Penn State engineers have designed 10 concrete mixtures containing industrial by-products that make it possible for concrete bridge decks to last three times longer, or 75 to 100 years.
"The exact life expectancy of bridges constructed with these mixtures will not be known for many years," said Paul J. Tikalsky, associate professor of civil and environmental engineering, who led the study. "However, in full-scale trials, each of the mixtures optimizes the ingredients to produce concrete with substantially lower permeability, higher electrical resistivity and lower cracking potential than the standard bridge deck concrete used in Pennsylvania for the past 30 years."
He added, "The cost of bridges constructed with these mixtures is nearly identical to the previous generation of bridges. With life expectancies at least three times as long, the life-cycle cost savings will be more than $35 million annually in Pennsylvania with the added benefit of using environmentally friendly materials to contribute to a more sustainable future for the highway infrastructure."
Over the next two years, 10 bridges on Interstate 99 between Bald Eagle and Port Matilda, Pa., will be constructed using the mixtures designed and tested by the Penn State team. Tikalsky and his team will fit the bridges with sensors that will relay information about strain, temperature and corrosion to a data station at the University. The strains and temperature in the bridge deck will be monitored at 30-minute intervals during construction and hourly thereafter. Measurements related to corrosion will be taken three months after construction and every two years thereafter.
Tikalsky presented the Penn State team's results in a paper, "High-Performance Concrete Bridge Deck Initiative - Performance Based Specifications in Pennsylvania," May 18 at the Concrete Bridge Council Conference in Charlotte, N.C. His co-authors are David G. Tepke, doctoral candidate in civil engineering, Geoffrey Kurgan, graduate assistant, and Andrea Schokker, assistant professor of civil and environmental engineering.
In the first phase of the project, the team developed mixture designs with 154 combinations of materials. Total cement content and percentages of additives, including fly ash, silica fume, ground granulated blast furnace slag and an alkaline earth mineral admixture, were varied and the mixtures tested to see which met current structural and physical requirements.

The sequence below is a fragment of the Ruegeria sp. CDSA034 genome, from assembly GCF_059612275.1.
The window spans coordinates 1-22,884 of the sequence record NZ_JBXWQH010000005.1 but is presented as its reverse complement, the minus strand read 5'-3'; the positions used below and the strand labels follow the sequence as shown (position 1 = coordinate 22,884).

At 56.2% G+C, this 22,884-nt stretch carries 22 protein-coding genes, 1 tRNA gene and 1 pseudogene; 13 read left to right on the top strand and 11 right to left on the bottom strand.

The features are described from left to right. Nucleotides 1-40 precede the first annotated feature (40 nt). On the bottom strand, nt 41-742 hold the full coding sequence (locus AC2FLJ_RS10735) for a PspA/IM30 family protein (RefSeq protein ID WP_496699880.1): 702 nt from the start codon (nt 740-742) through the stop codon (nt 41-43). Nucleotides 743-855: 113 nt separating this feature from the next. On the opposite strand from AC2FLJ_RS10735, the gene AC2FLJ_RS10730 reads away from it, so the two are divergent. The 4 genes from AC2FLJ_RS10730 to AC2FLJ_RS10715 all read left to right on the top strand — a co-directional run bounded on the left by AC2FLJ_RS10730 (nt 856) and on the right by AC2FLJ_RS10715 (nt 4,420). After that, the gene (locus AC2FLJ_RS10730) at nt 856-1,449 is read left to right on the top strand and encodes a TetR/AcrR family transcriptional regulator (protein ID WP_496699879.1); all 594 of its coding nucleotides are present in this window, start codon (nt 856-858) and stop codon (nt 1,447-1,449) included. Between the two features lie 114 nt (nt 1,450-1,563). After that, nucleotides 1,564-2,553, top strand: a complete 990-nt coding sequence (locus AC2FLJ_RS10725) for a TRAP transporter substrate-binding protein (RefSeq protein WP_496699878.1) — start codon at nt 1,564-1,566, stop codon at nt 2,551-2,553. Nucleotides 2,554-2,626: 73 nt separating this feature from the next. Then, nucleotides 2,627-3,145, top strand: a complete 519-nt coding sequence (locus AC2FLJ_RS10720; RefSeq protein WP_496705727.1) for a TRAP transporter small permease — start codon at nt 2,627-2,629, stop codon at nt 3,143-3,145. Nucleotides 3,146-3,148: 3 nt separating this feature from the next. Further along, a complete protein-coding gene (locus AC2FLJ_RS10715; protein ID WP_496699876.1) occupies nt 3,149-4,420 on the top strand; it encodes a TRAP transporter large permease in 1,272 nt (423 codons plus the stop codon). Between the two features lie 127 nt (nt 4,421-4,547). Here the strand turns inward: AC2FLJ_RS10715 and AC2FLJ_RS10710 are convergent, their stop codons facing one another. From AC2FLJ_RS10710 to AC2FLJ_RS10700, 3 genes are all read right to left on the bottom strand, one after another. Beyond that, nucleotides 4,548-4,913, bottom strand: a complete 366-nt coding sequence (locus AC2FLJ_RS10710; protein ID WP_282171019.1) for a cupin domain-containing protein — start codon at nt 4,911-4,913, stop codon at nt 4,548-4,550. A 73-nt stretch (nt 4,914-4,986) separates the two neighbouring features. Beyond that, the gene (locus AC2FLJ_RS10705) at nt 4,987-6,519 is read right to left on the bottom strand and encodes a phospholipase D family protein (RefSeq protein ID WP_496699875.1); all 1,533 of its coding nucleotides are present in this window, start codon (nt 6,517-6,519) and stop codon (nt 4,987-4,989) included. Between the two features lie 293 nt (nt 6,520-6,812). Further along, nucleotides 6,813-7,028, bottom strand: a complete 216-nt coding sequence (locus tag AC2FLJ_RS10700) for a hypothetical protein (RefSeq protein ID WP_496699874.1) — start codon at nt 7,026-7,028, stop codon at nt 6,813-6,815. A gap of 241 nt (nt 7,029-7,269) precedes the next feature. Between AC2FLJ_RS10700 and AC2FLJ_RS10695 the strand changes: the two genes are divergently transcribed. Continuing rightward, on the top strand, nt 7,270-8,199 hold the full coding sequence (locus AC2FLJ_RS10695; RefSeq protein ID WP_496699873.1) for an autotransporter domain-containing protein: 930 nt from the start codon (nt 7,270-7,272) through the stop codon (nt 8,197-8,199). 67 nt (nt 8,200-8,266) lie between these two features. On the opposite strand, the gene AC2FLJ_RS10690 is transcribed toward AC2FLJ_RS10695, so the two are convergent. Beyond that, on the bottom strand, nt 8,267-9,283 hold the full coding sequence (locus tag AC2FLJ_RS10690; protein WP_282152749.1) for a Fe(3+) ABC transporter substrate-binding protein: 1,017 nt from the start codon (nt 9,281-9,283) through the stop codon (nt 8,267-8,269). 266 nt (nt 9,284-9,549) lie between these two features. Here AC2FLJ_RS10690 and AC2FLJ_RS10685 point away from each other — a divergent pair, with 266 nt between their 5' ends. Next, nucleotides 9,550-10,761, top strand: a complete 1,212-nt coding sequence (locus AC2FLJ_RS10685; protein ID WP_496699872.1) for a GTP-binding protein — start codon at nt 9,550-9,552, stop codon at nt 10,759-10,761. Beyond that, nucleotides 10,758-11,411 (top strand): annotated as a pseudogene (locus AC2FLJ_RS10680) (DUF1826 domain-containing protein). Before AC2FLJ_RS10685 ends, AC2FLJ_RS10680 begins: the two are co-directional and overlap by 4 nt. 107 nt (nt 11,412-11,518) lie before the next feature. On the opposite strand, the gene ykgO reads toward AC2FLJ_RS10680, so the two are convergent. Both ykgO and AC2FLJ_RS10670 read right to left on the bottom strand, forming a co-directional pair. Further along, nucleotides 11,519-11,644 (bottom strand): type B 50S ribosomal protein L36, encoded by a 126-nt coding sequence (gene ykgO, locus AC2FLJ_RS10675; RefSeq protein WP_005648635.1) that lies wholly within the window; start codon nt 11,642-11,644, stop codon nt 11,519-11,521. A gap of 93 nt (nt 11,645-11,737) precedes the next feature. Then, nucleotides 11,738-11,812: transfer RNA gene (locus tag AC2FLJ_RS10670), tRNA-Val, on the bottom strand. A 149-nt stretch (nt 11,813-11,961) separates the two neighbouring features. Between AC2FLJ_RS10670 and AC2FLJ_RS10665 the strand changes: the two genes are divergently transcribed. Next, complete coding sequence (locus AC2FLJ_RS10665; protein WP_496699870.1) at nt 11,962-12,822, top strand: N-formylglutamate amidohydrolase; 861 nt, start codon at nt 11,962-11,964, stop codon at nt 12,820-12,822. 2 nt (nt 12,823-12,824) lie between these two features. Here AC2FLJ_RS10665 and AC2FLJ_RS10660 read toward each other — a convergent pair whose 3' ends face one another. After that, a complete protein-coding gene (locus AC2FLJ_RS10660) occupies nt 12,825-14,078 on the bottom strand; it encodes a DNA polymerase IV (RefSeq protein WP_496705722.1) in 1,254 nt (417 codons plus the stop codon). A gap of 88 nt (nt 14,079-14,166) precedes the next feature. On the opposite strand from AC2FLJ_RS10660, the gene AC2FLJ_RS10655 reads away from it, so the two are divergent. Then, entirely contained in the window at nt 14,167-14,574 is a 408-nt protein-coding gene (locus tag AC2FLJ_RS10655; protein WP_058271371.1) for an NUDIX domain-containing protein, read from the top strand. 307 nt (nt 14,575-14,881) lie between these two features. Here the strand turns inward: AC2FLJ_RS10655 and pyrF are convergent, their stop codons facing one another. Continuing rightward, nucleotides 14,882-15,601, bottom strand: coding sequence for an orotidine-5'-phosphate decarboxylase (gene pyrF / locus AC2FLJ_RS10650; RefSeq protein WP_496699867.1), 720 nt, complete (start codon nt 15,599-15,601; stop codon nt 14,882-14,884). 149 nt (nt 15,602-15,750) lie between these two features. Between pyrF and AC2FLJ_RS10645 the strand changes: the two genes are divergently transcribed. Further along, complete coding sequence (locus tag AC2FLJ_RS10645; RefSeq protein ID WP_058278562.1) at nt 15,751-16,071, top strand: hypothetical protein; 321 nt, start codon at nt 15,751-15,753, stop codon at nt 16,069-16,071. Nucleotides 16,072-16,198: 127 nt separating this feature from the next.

"Fly ash, silica fume and slag are all industrial waste products that have been used previously in some types of construction,” Tikalsky noted. “These additives reduce the permeability of concrete and deter salts from entering. The additives also increase electrical resistance. So, in 40 or 50 years when water and salt eventually reach the steel reinforcement rods in the bridge deck, corrosion won't progress as rapidly."
Twenty-five of the original concrete mixture designs were selected for additional testing. Selection was based on the mixtures meeting basic technical properties and offering a diverse range of solutions to long-term durability. Each of the mixtures was produced in a full truck trial. The concrete was delivered to the lab where durability samples were fabricated and tested over a two-year period.
A second phase of testing subjected the 25 phase-one finalists to permeability, porosity, shrinkage, freeze-thaw, hydration, strength, salt scaling and resistivity studies that identified 10 mixtures for testing in 10 bridges in the "100 Year Highway" project on I-99.
"Long-term monitoring of these bridges is the only true measure of the success of this philosophy of extending the life of the infrastructure,” Tikalsky said. “Benchmarking the permeability, shrinkage, corrosion potential, chloride ingress, cracking and other properties of the structure over a long period of time will allow successive generations of bridges to further optimize the design of bridges for durability."
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